Come to Stillness:
Take a few minutes to allow your mind and heart to be still before God.O Lord, our God, so much of this life is lived in between; between the now and the not yet, between arriving and departing, between birth and death and rebirth, between growing up and growing old, between questions and answers. Help us not to live only for some distant day when the in between will be no more, but help us to step into the mystery of that sacred space here and now—knowing that it will be a place of genuine change and true transformation. (JLB)
Psalm for the Week: Psalm 46
Scripture for the Day: 2 Timothy 4:1-8
Reading for Reflection:
The Christian journey is a life lived from inside out, a life in which the things we experience within—dreams, memories, images, and symbols, and the presence of him whom we encounter in the deep silence—are in constant tension and dialogue with all that we experience without—people, events, joys, sorrows, and the presence of him whom we encounter in others. Thomas Merton repeats a suggestion of Douglas Steere that the absence of this tension might well produce the most pervasive form of violence present in contemporary society. “To allow one’s self to be carried away by a multitude of conflicting concerns,” Merton writes, “to surrender to too many projects, to want to help everyone in everything is to succumb to violence. Frenzy destroys our inner capacity for peace. It destroys the fruitfulness of our work, because it kills the root of inner wisdom which makes work fruitful.”
One of the most critical tasks of the local church is to enable people to become “journeyers” rather than “wanderers.” This suggests that the leadership of a congregation needs to be serious about their own journeys, to the point where they are willing to share their experience with others, not as those who have arrived but as fellow journeyers able to receive as well as to give. Congregations are the natural settings for training in the contemplative disciplines, as well as the settings in which groups might form to give direction and support along the way. For most congregations, it will mean a reordering of priorities for the development of a step-by-step strategy for the cultivation and nurture of a disciplined apostolate committed to the exercises of Christ’s ministry in the world.In his Markings, Dag Hammarskjold records some of the often agonizing turning points that were the occasion of the deepening of his remarkable journey. One entry in this journal describes with particular wisdom that sense of creative tension which is the mark of wholeness. “The more faithfully you listen to the voice within you,” he writes, “the better you will hear what is sounding outside. And only he who listens can speak. Is this the starting of the road toward the union of your two dreams—to be allowed in clarity of mind to mirror life, and in purity of heart to mold it?” Ultimately, this is the question we all must ask, for it is the question Christ asks of us. (Mutual Ministry by James C. Fenhagen)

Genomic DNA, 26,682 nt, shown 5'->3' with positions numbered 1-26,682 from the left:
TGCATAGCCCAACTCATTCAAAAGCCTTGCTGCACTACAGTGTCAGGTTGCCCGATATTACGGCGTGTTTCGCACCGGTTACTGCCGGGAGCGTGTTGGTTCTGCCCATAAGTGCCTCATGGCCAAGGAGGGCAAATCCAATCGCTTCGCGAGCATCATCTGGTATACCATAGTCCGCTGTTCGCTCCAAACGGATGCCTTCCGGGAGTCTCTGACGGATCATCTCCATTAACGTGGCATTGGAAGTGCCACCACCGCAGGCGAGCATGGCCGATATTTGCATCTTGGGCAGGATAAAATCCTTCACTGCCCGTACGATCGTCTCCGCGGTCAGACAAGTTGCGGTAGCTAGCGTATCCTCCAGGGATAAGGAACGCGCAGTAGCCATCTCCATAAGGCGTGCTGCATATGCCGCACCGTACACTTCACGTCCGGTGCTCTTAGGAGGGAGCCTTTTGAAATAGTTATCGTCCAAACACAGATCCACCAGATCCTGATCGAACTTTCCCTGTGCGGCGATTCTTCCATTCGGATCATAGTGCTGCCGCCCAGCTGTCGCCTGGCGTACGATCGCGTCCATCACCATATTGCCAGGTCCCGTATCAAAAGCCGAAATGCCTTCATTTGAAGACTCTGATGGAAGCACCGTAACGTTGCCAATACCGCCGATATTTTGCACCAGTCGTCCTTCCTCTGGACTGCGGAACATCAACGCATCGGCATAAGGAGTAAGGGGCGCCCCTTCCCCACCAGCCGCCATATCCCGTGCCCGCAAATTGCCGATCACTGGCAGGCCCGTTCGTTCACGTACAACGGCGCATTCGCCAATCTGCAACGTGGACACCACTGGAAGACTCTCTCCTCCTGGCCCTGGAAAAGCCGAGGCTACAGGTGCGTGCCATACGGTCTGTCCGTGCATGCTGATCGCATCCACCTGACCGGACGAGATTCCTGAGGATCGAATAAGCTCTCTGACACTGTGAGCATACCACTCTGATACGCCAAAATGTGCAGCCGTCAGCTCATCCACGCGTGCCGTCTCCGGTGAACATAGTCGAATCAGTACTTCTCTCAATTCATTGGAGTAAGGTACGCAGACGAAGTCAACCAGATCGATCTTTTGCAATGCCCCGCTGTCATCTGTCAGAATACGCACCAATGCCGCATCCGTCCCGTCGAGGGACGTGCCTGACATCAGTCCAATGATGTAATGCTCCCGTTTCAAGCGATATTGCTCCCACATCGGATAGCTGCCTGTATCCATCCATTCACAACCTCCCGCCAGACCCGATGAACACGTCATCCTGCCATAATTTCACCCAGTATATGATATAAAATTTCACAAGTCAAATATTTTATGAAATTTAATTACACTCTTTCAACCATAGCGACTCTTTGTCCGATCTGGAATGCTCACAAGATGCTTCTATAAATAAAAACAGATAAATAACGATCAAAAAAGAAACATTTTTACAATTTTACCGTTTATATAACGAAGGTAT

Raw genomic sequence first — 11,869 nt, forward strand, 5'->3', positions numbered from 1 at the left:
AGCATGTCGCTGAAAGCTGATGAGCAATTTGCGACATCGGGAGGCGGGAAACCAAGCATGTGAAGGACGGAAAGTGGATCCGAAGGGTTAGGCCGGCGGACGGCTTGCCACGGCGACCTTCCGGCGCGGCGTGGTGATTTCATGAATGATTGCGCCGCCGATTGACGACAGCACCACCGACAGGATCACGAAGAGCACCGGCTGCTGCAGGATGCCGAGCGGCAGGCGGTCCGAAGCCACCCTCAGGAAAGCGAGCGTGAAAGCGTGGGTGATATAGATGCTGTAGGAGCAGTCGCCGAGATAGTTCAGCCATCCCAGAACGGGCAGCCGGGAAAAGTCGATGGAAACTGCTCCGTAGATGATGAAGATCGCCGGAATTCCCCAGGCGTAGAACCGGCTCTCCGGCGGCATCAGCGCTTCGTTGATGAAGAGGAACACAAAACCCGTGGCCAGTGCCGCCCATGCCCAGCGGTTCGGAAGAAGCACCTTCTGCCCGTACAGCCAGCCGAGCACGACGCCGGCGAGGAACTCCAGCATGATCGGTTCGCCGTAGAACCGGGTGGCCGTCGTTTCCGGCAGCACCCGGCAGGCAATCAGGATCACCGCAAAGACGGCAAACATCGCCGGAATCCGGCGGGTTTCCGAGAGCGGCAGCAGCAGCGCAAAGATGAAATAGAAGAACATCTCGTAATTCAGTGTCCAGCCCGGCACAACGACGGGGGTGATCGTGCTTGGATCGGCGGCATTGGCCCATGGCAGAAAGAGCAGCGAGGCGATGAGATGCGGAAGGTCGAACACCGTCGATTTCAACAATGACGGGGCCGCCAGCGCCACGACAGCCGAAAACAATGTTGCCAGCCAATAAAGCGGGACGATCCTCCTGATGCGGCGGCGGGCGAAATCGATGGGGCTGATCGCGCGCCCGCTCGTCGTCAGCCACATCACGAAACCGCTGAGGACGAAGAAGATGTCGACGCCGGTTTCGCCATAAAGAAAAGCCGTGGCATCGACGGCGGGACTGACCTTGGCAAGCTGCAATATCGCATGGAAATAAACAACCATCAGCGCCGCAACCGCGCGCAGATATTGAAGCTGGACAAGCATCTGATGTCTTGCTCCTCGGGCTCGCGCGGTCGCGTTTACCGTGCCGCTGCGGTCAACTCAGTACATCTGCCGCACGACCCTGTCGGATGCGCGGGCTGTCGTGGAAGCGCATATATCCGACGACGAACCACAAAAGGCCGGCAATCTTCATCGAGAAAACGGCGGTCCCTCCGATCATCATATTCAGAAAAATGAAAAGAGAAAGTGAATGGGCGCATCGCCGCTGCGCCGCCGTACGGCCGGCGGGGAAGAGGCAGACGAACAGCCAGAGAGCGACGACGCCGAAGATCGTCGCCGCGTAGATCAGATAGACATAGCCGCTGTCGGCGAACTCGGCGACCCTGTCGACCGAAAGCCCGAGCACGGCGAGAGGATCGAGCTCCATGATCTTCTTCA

Reflection and Listening: silent and written
Prayer: for the church, for others, for myself
Song for the Week: Cleft of the Mountain
I will run to the cleft of the mountain and wait for You
Will you come and meet with me?
I will wait in the cleft of the mountain for You to pass by
Will you come and meet with me?
Oh, what a joy it would be
Just for a moment to lay at the feet of the Lord
Oh more than anything that’s what I long for
Oh, what a change it would bring
Just to look deep in the face of the King Who gave all
You gave everything so You could meet with me
Will You meet with me?
Lord Jesus, Help me to trust you fully in the midst of this life that seems so chaotic and unsure at times. Give me, this day, a firm place to set my feet as I walk toward you through this ever-changing world. Amen. (JLB)